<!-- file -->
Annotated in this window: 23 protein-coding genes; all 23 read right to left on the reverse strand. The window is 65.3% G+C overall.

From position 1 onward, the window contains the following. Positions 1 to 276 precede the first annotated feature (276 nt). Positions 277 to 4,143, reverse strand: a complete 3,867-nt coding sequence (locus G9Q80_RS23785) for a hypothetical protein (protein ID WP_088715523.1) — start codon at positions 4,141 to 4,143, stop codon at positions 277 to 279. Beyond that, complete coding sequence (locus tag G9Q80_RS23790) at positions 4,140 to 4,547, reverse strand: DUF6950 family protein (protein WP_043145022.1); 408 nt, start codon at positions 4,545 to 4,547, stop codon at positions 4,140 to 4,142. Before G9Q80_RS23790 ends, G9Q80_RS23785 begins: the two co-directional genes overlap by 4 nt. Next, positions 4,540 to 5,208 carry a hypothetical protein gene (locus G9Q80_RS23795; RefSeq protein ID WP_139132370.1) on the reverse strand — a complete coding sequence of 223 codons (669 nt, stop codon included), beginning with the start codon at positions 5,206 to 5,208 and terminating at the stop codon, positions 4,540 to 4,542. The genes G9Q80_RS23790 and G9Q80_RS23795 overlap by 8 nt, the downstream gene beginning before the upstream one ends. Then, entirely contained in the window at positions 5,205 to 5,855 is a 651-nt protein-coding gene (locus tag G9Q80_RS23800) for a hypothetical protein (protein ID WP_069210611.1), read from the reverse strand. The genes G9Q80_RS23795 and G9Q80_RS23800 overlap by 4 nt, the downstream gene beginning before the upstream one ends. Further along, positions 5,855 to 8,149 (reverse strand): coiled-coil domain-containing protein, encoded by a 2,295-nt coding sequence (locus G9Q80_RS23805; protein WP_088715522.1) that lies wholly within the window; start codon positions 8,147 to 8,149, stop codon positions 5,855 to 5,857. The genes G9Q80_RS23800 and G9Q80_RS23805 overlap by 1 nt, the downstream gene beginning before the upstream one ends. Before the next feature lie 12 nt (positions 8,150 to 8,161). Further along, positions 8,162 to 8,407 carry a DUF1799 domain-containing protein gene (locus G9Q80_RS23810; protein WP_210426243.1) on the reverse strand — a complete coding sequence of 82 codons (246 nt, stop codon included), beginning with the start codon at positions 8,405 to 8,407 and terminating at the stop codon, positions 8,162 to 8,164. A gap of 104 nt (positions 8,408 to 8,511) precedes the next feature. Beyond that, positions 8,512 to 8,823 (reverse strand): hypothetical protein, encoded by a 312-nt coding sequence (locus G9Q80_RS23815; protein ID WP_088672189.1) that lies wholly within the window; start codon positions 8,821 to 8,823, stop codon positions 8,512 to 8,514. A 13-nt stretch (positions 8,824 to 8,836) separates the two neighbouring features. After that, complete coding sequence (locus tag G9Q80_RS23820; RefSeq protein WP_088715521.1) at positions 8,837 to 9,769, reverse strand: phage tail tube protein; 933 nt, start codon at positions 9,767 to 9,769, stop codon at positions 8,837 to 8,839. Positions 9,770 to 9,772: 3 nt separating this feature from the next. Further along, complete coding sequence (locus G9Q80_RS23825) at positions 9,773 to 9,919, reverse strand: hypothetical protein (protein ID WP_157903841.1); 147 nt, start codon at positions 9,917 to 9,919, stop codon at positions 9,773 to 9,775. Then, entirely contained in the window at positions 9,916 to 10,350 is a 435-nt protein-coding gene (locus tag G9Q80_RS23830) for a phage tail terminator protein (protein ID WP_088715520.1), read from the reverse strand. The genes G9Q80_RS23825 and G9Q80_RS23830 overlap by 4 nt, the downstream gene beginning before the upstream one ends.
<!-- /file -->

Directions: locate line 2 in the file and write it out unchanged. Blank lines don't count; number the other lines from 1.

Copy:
From position 1 onward, the window contains the following. Positions 1 to 276 precede the first annotated feature (276 nt). Positions 277 to 4,143, reverse strand: a complete 3,867-nt coding sequence (locus G9Q80_RS23785) for a hypothetical protein (protein ID WP_088715523.1) — start codon at positions 4,141 to 4,143, stop codon at positions 277 to 279. Beyond that, complete coding sequence (locus tag G9Q80_RS23790) at positions 4,140 to 4,547, reverse strand: DUF6950 family protein (protein WP_043145022.1); 408 nt, start codon at positions 4,545 to 4,547, stop codon at positions 4,140 to 4,142. Before G9Q80_RS23790 ends, G9Q80_RS23785 begins: the two co-directional genes overlap by 4 nt. Next, positions 4,540 to 5,208 carry a hypothetical protein gene (locus G9Q80_RS23795; RefSeq protein ID WP_139132370.1) on the reverse strand — a complete coding sequence of 223 codons (669 nt, stop codon included), beginning with the start codon at positions 5,206 to 5,208 and terminating at the stop codon, positions 4,540 to 4,542. The genes G9Q80_RS23790 and G9Q80_RS23795 overlap by 8 nt, the downstream gene beginning before the upstream one ends. Then, entirely contained in the window at positions 5,205 to 5,855 is a 651-nt protein-coding gene (locus tag G9Q80_RS23800) for a hypothetical protein (protein ID WP_069210611.1), read from the reverse strand. The genes G9Q80_RS23795 and G9Q80_RS23800 overlap by 4 nt, the downstream gene beginning before the upstream one ends. Further along, positions 5,855 to 8,149 (reverse strand): coiled-coil domain-containing protein, encoded by a 2,295-nt coding sequence (locus G9Q80_RS23805; protein WP_088715522.1) that lies wholly within the window; start codon positions 8,147 to 8,149, stop codon positions 5,855 to 5,857. The genes G9Q80_RS23800 and G9Q80_RS23805 overlap by 1 nt, the downstream gene beginning before the upstream one ends. Before the next feature lie 12 nt (positions 8,150 to 8,161). Further along, positions 8,162 to 8,407 carry a DUF1799 domain-containing protein gene (locus G9Q80_RS23810; protein WP_210426243.1) on the reverse strand — a complete coding sequence of 82 codons (246 nt, stop codon included), beginning with the start codon at positions 8,405 to 8,407 and terminating at the stop codon, positions 8,162 to 8,164. A gap of 104 nt (positions 8,408 to 8,511) precedes the next feature. Beyond that, positions 8,512 to 8,823 (reverse strand): hypothetical protein, encoded by a 312-nt coding sequence (locus G9Q80_RS23815; protein ID WP_088672189.1) that lies wholly within the window; start codon positions 8,821 to 8,823, stop codon positions 8,512 to 8,514. A 13-nt stretch (positions 8,824 to 8,836) separates the two neighbouring features. After that, complete coding sequence (locus tag G9Q80_RS23820; RefSeq protein WP_088715521.1) at positions 8,837 to 9,769, reverse strand: phage tail tube protein; 933 nt, start codon at positions 9,767 to 9,769, stop codon at positions 8,837 to 8,839. Positions 9,770 to 9,772: 3 nt separating this feature from the next. Further along, complete coding sequence (locus G9Q80_RS23825) at positions 9,773 to 9,919, reverse strand: hypothetical protein (protein ID WP_157903841.1); 147 nt, start codon at positions 9,917 to 9,919, stop codon at positions 9,773 to 9,775. Then, entirely contained in the window at positions 9,916 to 10,350 is a 435-nt protein-coding gene (locus tag G9Q80_RS23830) for a phage tail terminator protein (protein ID WP_088715520.1), read from the reverse strand. The genes G9Q80_RS23825 and G9Q80_RS23830 overlap by 4 nt, the downstream gene beginning before the upstream one ends.